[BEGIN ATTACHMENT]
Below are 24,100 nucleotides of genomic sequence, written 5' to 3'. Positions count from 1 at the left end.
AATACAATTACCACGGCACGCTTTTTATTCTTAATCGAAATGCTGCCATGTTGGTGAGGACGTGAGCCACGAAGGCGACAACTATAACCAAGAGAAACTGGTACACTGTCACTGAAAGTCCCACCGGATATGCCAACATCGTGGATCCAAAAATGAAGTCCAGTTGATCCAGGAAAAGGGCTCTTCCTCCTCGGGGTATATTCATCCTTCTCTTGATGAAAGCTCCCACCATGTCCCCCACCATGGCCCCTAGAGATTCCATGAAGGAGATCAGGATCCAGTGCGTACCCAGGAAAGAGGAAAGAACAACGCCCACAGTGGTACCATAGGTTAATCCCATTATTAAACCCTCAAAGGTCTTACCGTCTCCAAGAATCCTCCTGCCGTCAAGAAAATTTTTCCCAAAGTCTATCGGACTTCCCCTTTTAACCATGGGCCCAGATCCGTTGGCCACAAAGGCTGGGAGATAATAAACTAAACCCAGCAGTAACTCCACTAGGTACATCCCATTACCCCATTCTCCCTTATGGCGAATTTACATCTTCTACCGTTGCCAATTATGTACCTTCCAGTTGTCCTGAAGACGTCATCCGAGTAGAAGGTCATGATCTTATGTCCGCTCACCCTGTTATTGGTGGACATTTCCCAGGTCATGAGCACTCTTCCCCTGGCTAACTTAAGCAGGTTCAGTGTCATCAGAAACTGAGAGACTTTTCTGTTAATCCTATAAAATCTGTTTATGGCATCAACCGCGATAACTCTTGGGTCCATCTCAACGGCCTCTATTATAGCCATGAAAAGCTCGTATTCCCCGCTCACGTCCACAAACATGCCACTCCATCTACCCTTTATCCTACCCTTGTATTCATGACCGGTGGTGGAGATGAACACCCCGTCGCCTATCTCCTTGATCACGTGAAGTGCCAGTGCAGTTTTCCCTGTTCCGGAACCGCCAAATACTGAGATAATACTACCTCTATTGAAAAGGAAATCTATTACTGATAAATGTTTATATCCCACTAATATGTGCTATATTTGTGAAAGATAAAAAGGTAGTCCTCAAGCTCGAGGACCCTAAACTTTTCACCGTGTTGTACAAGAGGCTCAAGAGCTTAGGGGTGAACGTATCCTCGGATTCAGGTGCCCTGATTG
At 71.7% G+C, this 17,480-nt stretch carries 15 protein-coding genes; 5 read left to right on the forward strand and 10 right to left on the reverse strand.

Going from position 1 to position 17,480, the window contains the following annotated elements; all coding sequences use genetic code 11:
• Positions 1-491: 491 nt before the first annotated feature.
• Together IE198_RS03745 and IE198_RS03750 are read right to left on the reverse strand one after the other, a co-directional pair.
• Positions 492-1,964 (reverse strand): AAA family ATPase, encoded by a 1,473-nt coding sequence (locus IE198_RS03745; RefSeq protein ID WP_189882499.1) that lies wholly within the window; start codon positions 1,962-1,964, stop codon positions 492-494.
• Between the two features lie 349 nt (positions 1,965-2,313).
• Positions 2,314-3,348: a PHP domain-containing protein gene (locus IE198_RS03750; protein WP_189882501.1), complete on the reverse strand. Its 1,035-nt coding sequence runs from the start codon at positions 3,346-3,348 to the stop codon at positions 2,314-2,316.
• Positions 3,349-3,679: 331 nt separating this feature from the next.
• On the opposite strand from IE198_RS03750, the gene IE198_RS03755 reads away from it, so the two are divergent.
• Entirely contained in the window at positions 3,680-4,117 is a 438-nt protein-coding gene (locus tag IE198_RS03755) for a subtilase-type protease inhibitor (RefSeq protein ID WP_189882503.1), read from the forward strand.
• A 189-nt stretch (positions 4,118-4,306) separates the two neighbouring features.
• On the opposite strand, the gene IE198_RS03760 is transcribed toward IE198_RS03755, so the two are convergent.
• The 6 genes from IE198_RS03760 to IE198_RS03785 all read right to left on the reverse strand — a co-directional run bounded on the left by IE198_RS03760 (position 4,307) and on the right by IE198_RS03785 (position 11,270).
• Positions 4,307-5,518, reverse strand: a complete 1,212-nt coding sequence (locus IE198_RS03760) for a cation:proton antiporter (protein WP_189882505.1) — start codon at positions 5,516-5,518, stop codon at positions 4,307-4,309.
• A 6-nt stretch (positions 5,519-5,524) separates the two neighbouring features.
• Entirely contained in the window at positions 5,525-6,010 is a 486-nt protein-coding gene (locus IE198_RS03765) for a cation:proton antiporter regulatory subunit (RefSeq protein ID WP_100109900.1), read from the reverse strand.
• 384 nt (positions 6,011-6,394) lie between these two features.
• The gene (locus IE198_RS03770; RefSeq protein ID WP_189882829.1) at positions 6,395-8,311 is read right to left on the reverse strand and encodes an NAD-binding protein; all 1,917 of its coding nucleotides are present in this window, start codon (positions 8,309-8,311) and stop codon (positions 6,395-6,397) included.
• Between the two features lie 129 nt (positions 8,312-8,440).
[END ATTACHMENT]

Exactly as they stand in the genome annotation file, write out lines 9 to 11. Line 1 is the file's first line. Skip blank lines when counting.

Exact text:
• Positions 2,314-3,348: a PHP domain-containing protein gene (locus IE198_RS03750; protein WP_189882501.1), complete on the reverse strand. Its 1,035-nt coding sequence runs from the start codon at positions 3,346-3,348 to the stop codon at positions 2,314-2,316.
• Positions 3,349-3,679: 331 nt separating this feature from the next.
• On the opposite strand from IE198_RS03750, the gene IE198_RS03755 reads away from it, so the two are divergent.